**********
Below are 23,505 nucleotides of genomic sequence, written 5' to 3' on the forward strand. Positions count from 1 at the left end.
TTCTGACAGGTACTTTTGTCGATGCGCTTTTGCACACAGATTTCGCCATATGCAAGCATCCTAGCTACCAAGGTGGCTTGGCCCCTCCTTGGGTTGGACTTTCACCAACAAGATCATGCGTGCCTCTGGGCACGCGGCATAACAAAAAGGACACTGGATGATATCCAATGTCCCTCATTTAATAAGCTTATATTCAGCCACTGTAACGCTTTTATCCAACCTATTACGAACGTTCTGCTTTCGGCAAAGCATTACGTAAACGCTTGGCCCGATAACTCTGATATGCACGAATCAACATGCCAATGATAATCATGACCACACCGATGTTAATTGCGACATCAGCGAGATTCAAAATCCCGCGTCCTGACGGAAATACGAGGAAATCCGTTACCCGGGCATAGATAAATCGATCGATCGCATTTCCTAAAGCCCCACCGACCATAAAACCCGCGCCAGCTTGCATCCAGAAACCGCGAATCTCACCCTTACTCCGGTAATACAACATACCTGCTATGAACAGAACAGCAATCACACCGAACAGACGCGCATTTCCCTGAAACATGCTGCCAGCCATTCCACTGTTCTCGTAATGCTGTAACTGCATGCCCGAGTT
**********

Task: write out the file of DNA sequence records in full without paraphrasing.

Below are 23,505 nucleotides of genomic sequence, written 5' to 3' on the forward strand. Positions count from 1 at the left end.
TTCTGACAGGTACTTTTGTCGATGCGCTTTTGCACACAGATTTCGCCATATGCAAGCATCCTAGCTACCAAGGTGGCTTGGCCCCTCCTTGGGTTGGACTTTCACCAACAAGATCATGCGTGCCTCTGGGCACGCGGCATAACAAAAAGGACACTGGATGATATCCAATGTCCCTCATTTAATAAGCTTATATTCAGCCACTGTAACGCTTTTATCCAACCTATTACGAACGTTCTGCTTTCGGCAAAGCATTACGTAAACGCTTGGCCCGATAACTCTGATATGCACGAATCAACATGCCAATGATAATCATGACCACACCGATGTTAATTGCGACATCAGCGAGATTCAAAATCCCGCGTCCTGACGGAAATACGAGGAAATCCGTTACCCGGGCATAGATAAATCGATCGATCGCATTTCCTAAAGCCCCACCGACCATAAAACCCGCGCCAGCTTGCATCCAGAAACCGCGAATCTCACCCTTACTCCGGTAATACAACATACCTGCTATGAACAGAACAGCAATCACACCGAACAGACGCGCATTTCCCTGAAACATGCTGCCAGCCATTCCACTGTTCTCGTAATGCTGTAACTGCATGCCCGAGTT